|By Tatu Ylönen||
|April 7, 2013 12:00 PM EDT||
Despite the recent flood of high profile network breaches, hacking attempts are hardly new. In 1995, I was attending school in Helsinki when I discovered a password "sniffer" attack in our university network. In response, I wrote a program called the "secure shell" to safeguard information as it traveled from point to point within the network. This new program shielded all of our data and ensured that these kinds of attacks didn't jeopardize our logins.
This program, SSH, works by developing an encryption key pair - one key for the server and the other key for the user's computer - and encrypting the data that is transferred between those two keys. Currently, almost every major network environment - including those in large enterprises, financial institutions and governments - uses a version of SSH to preserve data in transit and let administrators operate systems remotely. Organizations use SSH to encrypt everything from health records to logins, financial data and other personal information.
Management of Keys a Low Priority
Despite the fact that SSH keys safeguard extremely sensitive information, companies have been incredibly casual at managing SSH key generation, access and location throughout their network environments. It's similar to a home security company making numerous copies of a person's housekeys, throwing them all over the streets and never changing the lock. The only things needed to pick up one of these keys and use it to access encrypted data are interest, time and a little know-how.
Organizations are constantly leaving themselves open to security breaches and noncompliance with federal regulations by not being more diligent about SSH key management. Many are incapable of controlling who creates keys, how many are created, or where they are positioned in the network after being dispensed and those discrepancies will lead them to network-wide attacks.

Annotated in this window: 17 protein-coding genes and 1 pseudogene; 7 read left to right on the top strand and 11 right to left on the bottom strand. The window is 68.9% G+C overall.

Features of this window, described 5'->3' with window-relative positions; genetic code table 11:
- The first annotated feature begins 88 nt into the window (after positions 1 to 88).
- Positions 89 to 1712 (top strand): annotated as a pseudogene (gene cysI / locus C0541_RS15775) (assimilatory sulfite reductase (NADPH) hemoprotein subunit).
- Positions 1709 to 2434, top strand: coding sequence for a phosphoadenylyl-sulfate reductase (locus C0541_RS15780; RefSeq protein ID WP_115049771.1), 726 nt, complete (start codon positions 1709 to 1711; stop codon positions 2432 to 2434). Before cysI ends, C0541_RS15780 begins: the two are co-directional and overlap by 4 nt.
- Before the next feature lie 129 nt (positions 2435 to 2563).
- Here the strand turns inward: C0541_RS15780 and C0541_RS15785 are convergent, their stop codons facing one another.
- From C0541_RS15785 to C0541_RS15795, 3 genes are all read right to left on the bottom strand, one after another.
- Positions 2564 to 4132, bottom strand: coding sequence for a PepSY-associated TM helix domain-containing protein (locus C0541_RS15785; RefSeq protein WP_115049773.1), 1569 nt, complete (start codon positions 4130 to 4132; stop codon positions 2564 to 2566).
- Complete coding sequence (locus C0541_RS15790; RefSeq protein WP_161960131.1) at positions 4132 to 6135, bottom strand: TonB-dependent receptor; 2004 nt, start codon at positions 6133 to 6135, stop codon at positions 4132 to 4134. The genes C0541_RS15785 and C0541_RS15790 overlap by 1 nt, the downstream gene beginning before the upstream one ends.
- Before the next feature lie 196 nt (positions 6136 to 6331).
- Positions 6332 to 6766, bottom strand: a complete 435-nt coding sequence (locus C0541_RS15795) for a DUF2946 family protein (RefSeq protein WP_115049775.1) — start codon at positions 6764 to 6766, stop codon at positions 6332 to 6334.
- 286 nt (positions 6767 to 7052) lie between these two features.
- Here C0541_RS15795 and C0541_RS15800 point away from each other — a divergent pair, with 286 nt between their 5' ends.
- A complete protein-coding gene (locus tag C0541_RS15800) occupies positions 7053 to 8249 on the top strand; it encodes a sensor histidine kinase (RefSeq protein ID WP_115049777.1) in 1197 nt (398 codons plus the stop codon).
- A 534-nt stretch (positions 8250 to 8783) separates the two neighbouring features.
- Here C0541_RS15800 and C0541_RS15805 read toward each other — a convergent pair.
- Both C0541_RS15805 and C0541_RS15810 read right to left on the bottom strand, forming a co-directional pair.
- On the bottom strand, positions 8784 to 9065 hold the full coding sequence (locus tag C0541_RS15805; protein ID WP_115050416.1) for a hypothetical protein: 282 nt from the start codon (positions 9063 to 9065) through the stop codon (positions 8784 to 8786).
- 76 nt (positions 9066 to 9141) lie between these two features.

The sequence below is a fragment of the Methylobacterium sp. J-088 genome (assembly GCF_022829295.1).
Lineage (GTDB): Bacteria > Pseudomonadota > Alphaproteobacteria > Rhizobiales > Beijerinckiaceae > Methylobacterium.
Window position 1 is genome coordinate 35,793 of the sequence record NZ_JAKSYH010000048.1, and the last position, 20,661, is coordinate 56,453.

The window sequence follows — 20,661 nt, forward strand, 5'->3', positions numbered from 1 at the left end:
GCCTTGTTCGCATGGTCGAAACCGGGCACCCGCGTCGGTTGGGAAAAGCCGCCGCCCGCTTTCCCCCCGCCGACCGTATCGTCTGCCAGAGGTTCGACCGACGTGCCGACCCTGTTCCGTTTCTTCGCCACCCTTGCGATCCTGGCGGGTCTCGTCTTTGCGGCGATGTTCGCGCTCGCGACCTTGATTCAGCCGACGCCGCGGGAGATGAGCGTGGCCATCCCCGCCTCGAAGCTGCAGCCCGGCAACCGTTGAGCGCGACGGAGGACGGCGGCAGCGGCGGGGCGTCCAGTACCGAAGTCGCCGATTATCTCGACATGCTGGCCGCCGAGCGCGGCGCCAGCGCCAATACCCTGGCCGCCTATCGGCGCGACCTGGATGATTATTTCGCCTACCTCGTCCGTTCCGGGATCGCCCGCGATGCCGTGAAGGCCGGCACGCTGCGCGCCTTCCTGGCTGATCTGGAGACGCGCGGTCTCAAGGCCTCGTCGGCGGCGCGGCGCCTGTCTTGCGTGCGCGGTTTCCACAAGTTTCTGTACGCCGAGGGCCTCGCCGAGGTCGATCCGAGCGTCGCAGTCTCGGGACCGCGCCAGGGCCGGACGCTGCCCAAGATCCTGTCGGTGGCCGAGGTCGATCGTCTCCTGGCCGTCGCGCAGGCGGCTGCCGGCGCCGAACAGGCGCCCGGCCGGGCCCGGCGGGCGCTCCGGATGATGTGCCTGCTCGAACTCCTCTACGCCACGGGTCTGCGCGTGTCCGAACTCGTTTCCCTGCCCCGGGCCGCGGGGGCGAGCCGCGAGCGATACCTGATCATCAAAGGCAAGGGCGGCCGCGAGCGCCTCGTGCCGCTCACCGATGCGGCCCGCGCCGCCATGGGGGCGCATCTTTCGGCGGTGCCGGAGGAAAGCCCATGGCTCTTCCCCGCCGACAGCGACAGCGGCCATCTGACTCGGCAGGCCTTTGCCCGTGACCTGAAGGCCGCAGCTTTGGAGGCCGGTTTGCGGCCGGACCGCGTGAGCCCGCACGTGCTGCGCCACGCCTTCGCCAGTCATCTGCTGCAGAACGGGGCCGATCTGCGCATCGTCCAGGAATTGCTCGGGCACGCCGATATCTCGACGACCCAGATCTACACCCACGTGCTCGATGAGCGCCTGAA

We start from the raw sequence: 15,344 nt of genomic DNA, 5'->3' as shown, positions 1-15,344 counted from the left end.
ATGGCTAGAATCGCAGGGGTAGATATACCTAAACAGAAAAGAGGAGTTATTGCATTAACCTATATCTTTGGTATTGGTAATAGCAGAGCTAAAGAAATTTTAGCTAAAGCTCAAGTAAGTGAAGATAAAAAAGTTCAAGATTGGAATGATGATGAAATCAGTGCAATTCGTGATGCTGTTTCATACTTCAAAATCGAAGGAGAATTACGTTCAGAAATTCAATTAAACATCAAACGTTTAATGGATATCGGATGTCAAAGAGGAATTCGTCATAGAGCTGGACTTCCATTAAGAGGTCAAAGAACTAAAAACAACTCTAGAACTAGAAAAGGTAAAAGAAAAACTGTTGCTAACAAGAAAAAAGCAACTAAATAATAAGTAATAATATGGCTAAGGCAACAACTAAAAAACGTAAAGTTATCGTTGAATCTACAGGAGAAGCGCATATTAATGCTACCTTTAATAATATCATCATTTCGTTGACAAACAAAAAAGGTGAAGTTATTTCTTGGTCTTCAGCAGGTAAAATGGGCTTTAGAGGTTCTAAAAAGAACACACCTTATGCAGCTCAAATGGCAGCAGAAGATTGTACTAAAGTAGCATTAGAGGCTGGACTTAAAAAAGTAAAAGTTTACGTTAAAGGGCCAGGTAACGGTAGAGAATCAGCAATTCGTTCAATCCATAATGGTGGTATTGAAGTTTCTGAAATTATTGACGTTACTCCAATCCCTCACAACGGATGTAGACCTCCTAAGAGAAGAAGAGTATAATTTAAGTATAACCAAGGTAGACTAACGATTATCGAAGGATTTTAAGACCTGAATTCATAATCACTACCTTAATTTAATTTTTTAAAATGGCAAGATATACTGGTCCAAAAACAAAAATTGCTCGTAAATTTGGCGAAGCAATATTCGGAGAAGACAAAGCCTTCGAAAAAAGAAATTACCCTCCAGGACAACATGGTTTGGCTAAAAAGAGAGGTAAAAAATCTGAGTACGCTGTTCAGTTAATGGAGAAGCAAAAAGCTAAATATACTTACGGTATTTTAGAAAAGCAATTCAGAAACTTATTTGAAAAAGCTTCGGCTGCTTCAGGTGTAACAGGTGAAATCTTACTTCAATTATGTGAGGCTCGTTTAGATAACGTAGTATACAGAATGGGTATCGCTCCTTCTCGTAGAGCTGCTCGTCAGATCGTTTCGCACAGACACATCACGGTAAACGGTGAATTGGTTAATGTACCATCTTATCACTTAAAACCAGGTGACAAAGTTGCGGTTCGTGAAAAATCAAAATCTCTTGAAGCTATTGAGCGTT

Swept Under the Rug
The issue has remained concealed in the IT department, guarded by its vastly technical nature and frequent organizational challenges. System administrators may not appreciate or understand the full scope of the problem because they typically only see a small piece of their environment. On the other side of the company, even if executives and business managers recognize that there is an issue, they are usually too busy to evaluate its scope or possible implications.
SSH key mismanagement is as mysterious as it is widespread. Through dialogs with prominent governments, financial institutions and enterprises, we have determined that on average most companies have between eight and over 100 SSH keys in their environments that allow access to each Unix/Linux server. Some of these keys also permit high-level root access, allowing servers to be vulnerable to "high-risk" insiders. These "insiders," including anyone who has ever been given server access, can use these mismanaged SSH keys to gain permanent access to production servers.
Mismanaged SSH Keys Give Viruses the Advantage
Each day, the probability increases of such a breach occurring. Attacks are becoming more prevalent and sophisticated, and news stories about network breaches are popping up daily. Using SSH keys as an attack vector in a virus is very easy, requiring only a few hundred lines of code. Once a virus secures successful entry, it can use mismanaged SSH keys to spread from server to server throughout the company.
Key-based access networks are so closely connected that it is extremely likely that a successful attack will travel through all organizational servers, especially if the virus also uses additional attack vectors to increase privileges to "root" after breaching a server. With the high number of keys being distributed, it is likely that the virus will infect nearly all servers within minutes, including disaster recovery and backup servers that are typically also managed using such keys.
In the worst case scenario, a virus utilizing numerous attack vectors could spread Internet-wide, rapidly and, combined with dissolution technologies, could corrupt enormous quantities of data.
Industry Regulations Flouted
Organizations lacking proper SSH key management protocols are not only vulnerable to security breaches, they are also out of compliance with mandatory security requirements and laws. SOX, FISMA, PCI and HIPAA are all industry regulations that require control of server access as well as the ability to discontinue that access. Additionally, companies may also be disregarding internal security practices (in some cases, policies mandated by customers).